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CWA Background Fact Sheet - Title 1& 2

CWA Background Fact Sheet - Title 1& 2

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Published by: Firedoglake on Jul 06, 2010
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07/06/2010

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Congress Must Act to Clarify FCC Jurisdiction over Broadband Internet Access
The D.C. Circuit Court of Appeals decision in the
Comcast 
case has put into question theFCC’s legal authority to protect an open Internet and accelerate broadband deploymentand adoption. In an attempt to resolve the issues, Chairman Genachowski has proposedreclassification of the transmission portion of broadband Internet access as a Title IIcommon carrier telecommunications service.CWA believes the “reclassification path” will lead to years of litigation and regulatory uncertainty that will reduce broadband investment and industry jobs. As a result, CWA supports Congressional action to pass narrow, targeted legislation that would affirmFCC authority to protect an open Internet and promote broadband deployment andadoption.
Background: Regulatory Treatment of Broadband Internet Access
Prior to 2002, there was a debate regarding the proper regulatory treatment of  broadband Internet access. Was it a Title II
telecommunications service
like voicetelephony subject to extensive common carrier regulation, a more lightly regulated TitleI
information service
, or a
 
hybrid service with Title II (transmission) and Title I(computing functionality) characteristics?Beginning in 2002, the FCC classified first cable modems (2002), then DSL (2005), andlater wireless broadband and broadband over powerline as Title I information services. At the time, the FCC indicated that it would use its “Title I ancillary authority” to protect broadband consumers. [Ancillary authority refers to the FCC’s discretion to adopt rulesover Title I communications services that are “reasonably ancillary to the effectiveperformance of the Commission’s various responsibilities.”] After the FCC classified DSL as a more lightly regulated information service, telecomcarriers significantly increased broadband investment, spurring healthy competition between cable and telecom carriers stimulating first-generation broadband expansion.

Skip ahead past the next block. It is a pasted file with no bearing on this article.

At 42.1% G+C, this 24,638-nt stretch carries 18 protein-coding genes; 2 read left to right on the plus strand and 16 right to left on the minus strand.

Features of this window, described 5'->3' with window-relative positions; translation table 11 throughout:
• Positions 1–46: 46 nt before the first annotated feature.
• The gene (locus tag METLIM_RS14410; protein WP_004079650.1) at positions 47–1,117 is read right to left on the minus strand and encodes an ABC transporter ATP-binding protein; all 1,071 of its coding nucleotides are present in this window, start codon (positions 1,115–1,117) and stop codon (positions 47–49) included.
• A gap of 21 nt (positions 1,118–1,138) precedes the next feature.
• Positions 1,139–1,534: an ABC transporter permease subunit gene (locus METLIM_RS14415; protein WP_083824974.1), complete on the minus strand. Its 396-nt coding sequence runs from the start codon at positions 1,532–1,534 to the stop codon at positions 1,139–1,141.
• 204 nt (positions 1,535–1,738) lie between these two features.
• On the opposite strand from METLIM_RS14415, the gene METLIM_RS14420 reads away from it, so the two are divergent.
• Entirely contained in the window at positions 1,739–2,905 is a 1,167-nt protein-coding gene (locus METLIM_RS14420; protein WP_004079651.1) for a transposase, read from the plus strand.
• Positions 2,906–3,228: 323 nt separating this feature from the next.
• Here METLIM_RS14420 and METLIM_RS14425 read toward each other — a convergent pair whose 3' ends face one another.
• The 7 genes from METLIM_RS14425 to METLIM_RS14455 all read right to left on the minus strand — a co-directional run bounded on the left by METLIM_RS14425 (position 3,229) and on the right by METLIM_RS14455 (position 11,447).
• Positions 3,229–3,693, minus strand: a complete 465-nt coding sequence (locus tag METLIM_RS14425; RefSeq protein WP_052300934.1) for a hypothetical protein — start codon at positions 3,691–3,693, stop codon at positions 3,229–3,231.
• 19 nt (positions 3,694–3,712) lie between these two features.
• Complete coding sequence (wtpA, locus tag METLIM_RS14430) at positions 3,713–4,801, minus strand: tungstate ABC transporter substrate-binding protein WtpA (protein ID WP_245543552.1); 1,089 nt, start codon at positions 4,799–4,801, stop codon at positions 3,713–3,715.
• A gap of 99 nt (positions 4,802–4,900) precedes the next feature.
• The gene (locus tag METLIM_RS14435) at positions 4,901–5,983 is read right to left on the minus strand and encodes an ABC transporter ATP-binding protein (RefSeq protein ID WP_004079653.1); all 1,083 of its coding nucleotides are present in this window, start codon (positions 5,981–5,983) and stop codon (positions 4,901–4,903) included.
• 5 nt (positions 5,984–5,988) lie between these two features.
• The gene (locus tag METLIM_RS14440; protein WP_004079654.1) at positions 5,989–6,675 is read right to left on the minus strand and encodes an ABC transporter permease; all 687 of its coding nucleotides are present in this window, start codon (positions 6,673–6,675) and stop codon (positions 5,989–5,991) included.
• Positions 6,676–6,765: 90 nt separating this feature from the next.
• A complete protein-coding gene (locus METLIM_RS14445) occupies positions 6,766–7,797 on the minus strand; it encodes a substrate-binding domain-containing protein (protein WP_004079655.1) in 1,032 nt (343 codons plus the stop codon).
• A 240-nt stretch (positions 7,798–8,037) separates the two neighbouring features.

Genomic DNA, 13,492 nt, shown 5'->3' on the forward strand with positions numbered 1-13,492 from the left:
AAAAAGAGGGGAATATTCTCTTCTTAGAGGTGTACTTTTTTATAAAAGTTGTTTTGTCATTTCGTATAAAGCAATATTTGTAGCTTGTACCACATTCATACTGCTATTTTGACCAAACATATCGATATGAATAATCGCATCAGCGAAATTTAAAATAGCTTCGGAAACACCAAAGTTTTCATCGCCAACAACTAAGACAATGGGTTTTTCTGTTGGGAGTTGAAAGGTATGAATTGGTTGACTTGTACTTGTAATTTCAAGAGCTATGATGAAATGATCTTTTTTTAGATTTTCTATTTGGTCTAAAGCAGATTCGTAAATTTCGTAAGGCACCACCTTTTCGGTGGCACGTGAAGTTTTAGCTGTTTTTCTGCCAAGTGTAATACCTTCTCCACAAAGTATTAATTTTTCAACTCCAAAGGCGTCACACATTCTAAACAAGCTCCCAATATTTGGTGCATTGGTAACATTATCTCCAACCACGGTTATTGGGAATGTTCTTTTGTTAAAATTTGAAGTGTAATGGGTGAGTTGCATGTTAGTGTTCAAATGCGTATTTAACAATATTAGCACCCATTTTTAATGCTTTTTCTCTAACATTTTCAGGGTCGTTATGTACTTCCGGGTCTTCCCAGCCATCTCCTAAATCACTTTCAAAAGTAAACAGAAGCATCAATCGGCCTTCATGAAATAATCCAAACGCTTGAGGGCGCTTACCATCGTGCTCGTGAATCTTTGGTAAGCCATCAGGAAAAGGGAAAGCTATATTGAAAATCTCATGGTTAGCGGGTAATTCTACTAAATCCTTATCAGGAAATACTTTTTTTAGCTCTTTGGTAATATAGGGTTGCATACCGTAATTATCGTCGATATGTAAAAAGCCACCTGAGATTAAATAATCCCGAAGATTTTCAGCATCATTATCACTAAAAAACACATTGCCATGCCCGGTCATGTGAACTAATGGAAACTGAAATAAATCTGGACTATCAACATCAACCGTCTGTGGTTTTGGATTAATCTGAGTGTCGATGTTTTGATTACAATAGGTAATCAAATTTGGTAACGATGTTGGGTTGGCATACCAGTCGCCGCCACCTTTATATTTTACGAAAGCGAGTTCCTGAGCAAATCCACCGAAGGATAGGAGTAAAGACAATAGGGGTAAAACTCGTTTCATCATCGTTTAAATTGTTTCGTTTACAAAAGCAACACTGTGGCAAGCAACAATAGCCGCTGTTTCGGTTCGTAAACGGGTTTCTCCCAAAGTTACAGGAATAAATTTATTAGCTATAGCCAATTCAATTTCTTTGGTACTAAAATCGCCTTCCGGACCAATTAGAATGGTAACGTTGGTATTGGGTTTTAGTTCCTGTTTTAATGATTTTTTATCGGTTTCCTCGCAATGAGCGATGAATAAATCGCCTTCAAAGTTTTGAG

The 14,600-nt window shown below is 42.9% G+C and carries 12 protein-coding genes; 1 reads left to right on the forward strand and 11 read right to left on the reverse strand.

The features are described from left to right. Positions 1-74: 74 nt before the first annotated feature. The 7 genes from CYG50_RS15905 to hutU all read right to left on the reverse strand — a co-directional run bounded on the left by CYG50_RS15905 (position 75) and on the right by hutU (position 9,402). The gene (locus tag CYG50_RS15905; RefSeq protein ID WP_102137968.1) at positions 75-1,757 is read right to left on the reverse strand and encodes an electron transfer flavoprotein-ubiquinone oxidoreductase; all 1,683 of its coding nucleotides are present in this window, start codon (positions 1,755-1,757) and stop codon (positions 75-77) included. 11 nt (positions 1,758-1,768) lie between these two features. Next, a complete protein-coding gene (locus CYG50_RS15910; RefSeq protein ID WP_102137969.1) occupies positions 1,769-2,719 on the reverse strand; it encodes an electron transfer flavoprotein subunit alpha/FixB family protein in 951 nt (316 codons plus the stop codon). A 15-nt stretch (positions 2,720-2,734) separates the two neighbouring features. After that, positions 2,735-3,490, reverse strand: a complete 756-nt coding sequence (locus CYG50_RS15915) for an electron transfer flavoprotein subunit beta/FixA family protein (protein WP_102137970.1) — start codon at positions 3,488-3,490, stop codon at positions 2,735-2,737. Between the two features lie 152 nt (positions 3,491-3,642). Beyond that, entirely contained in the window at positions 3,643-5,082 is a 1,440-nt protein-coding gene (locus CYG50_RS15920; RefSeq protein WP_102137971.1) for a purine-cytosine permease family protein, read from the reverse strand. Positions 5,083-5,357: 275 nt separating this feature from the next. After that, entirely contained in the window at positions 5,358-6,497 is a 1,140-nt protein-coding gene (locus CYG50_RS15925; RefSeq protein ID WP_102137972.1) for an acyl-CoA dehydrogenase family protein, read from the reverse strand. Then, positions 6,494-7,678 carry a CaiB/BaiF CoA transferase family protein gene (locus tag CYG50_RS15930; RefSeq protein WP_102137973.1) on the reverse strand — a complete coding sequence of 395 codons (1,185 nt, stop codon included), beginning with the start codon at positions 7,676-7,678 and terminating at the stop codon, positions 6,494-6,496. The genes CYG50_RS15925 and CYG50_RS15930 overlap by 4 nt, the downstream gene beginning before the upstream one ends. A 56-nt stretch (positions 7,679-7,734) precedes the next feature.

Comcast 
as a Test Case of the FCC Open Internet Principles
In 2005, when the FCC deregulated DSL as an information service, it also adopted theOpen Internet principles. These principles state that consumers are entitled to accessthe legal Internet content of their choice; attach any device that does not harm thenetwork; run legal applications and services of their choice; and to have competitionamong network, application, service, and content providers (all subject to reasonablenetwork management).
May 27, 2010
 
In 2008, the FCC found Comcast in violation of the Open Internet principles for blocking peer-to-peer large file sharing (the Comcast/BitTorrent case). Comcastchallenged the FCC’s legal authority to enforce its Open Internet principles. In April2010, the D.C. Circuit Court of Appeals ruled in favor of Comcast and found that theFCC
had not properly justified 
its legal authority to enforce the Open Internetprinciples.The
Comcast 
decision implicates more than open Internet regulation. Most important, itraises questions regarding the Commission’s legal authority to transform the UniversalService Fund to support broadband.
The Commission’s Three Options
In light of the
Comcast 
decision, the FCC faces three choices to assert jurisdiction over broadband Internet access.
Option 1:Title I The Regulatory Path Not Chosen
The
Comcast 
court rejected the way the prior FCC justified its Title I ancillar jurisdiction, but left open the possibility that the agency could pass legal muster if itmore directly linked its Title I ancillary jurisdiction over broadband to Title II statutory obligations. Many observers believe there is ample legal justification to select thisoption. For example, the Commission could link its Title I ancillary authority over broadband to its Title II statutory authority to promote universal service. On the otherhand, Chairman Genachowski’s general counsel has argued that this path will lead tocourt challenges and implementation delay. Further, some question whether any Court would uphold universal service support – which the statute limits to“telecommunications carriers” – for Internet access if classified as an informationservice.
Option 2:Reclassification as Title II – What Chairman Genachowski Proposes
On May 6, Chairman Genachowski proposed to re-classify the transmission portion of  broadband Internet access as a Title II telecommunications service. Simultaneously, heproposed that the FCC should “forbear” (not apply) the vast majority of Title II’s 48provisions to broadband access services. (Because Chairman Genachowski couplesreclassification with forebearance, he calls this a “Third Way.”) He proposes to apply only these six sections:Sections 201, 202, and 203. These are the sections that deal with regulation of rates and practices of telecommunications providers, require interconnection with other carriers, and prohibit “unjust and unreasonable discrimination.”These are the sections that the telecom carriers fear would lead to massiveregulation that would reduce their incentives to invest in broadband.Section 254. This is the section dealing with universal service.Section 222. This section protects consumers’ confidential information
May 27, 2010
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